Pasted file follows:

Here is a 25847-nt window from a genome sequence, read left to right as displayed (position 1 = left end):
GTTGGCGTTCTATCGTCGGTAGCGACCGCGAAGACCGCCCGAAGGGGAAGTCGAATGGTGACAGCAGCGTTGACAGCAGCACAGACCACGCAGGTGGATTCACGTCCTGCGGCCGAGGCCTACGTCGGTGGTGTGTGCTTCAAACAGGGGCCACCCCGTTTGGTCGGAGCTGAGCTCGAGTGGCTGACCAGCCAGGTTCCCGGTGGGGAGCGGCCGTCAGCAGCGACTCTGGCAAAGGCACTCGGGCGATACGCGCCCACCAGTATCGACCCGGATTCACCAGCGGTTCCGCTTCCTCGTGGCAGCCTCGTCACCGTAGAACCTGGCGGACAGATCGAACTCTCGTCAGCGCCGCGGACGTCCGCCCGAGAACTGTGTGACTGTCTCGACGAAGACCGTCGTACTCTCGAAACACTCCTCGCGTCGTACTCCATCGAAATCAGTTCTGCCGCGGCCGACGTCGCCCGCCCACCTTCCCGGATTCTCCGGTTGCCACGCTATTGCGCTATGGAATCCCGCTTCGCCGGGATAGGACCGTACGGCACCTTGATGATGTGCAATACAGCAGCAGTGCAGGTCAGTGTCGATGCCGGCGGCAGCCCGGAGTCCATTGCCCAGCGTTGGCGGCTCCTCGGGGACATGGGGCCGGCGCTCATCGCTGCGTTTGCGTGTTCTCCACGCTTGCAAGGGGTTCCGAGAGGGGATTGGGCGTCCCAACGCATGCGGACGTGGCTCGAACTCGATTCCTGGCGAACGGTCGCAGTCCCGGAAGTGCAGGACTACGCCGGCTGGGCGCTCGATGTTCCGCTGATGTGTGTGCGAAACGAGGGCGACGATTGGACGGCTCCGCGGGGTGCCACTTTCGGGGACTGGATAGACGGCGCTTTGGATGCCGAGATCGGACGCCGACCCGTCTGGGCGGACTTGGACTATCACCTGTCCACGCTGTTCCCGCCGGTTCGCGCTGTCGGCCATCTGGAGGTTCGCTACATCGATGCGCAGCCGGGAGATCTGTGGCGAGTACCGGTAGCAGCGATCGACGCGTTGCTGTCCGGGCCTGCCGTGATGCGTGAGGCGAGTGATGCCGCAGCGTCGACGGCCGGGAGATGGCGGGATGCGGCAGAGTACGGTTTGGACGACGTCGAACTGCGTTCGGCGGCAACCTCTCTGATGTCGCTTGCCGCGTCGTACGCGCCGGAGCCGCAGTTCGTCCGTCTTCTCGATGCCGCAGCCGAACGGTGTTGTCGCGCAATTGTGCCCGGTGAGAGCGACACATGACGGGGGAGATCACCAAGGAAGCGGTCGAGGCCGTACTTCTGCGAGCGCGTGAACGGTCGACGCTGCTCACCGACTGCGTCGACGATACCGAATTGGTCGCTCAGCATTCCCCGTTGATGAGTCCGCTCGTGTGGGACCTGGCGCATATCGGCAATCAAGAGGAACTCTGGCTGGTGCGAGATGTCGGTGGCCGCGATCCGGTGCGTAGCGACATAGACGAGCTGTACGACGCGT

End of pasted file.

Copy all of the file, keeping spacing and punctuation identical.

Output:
Here is a 25847-nt window from a genome sequence, read left to right as displayed (position 1 = left end):
GTTGGCGTTCTATCGTCGGTAGCGACCGCGAAGACCGCCCGAAGGGGAAGTCGAATGGTGACAGCAGCGTTGACAGCAGCACAGACCACGCAGGTGGATTCACGTCCTGCGGCCGAGGCCTACGTCGGTGGTGTGTGCTTCAAACAGGGGCCACCCCGTTTGGTCGGAGCTGAGCTCGAGTGGCTGACCAGCCAGGTTCCCGGTGGGGAGCGGCCGTCAGCAGCGACTCTGGCAAAGGCACTCGGGCGATACGCGCCCACCAGTATCGACCCGGATTCACCAGCGGTTCCGCTTCCTCGTGGCAGCCTCGTCACCGTAGAACCTGGCGGACAGATCGAACTCTCGTCAGCGCCGCGGACGTCCGCCCGAGAACTGTGTGACTGTCTCGACGAAGACCGTCGTACTCTCGAAACACTCCTCGCGTCGTACTCCATCGAAATCAGTTCTGCCGCGGCCGACGTCGCCCGCCCACCTTCCCGGATTCTCCGGTTGCCACGCTATTGCGCTATGGAATCCCGCTTCGCCGGGATAGGACCGTACGGCACCTTGATGATGTGCAATACAGCAGCAGTGCAGGTCAGTGTCGATGCCGGCGGCAGCCCGGAGTCCATTGCCCAGCGTTGGCGGCTCCTCGGGGACATGGGGCCGGCGCTCATCGCTGCGTTTGCGTGTTCTCCACGCTTGCAAGGGGTTCCGAGAGGGGATTGGGCGTCCCAACGCATGCGGACGTGGCTCGAACTCGATTCCTGGCGAACGGTCGCAGTCCCGGAAGTGCAGGACTACGCCGGCTGGGCGCTCGATGTTCCGCTGATGTGTGTGCGAAACGAGGGCGACGATTGGACGGCTCCGCGGGGTGCCACTTTCGGGGACTGGATAGACGGCGCTTTGGATGCCGAGATCGGACGCCGACCCGTCTGGGCGGACTTGGACTATCACCTGTCCACGCTGTTCCCGCCGGTTCGCGCTGTCGGCCATCTGGAGGTTCGCTACATCGATGCGCAGCCGGGAGATCTGTGGCGAGTACCGGTAGCAGCGATCGACGCGTTGCTGTCCGGGCCTGCCGTGATGCGTGAGGCGAGTGATGCCGCAGCGTCGACGGCCGGGAGATGGCGGGATGCGGCAGAGTACGGTTTGGACGACGTCGAACTGCGTTCGGCGGCAACCTCTCTGATGTCGCTTGCCGCGTCGTACGCGCCGGAGCCGCAGTTCGTCCGTCTTCTCGATGCCGCAGCCGAACGGTGTTGTCGCGCAATTGTGCCCGGTGAGAGCGACACATGACGGGGGAGATCACCAAGGAAGCGGTCGAGGCCGTACTTCTGCGAGCGCGTGAACGGTCGACGCTGCTCACCGACTGCGTCGACGATACCGAATTGGTCGCTCAGCATTCCCCGTTGATGAGTCCGCTCGTGTGGGACCTGGCGCATATCGGCAATCAAGAGGAACTCTGGCTGGTGCGAGATGTCGGTGGCCGCGATCCGGTGCGTAGCGACATAGACGAGCTGTACGACGCGT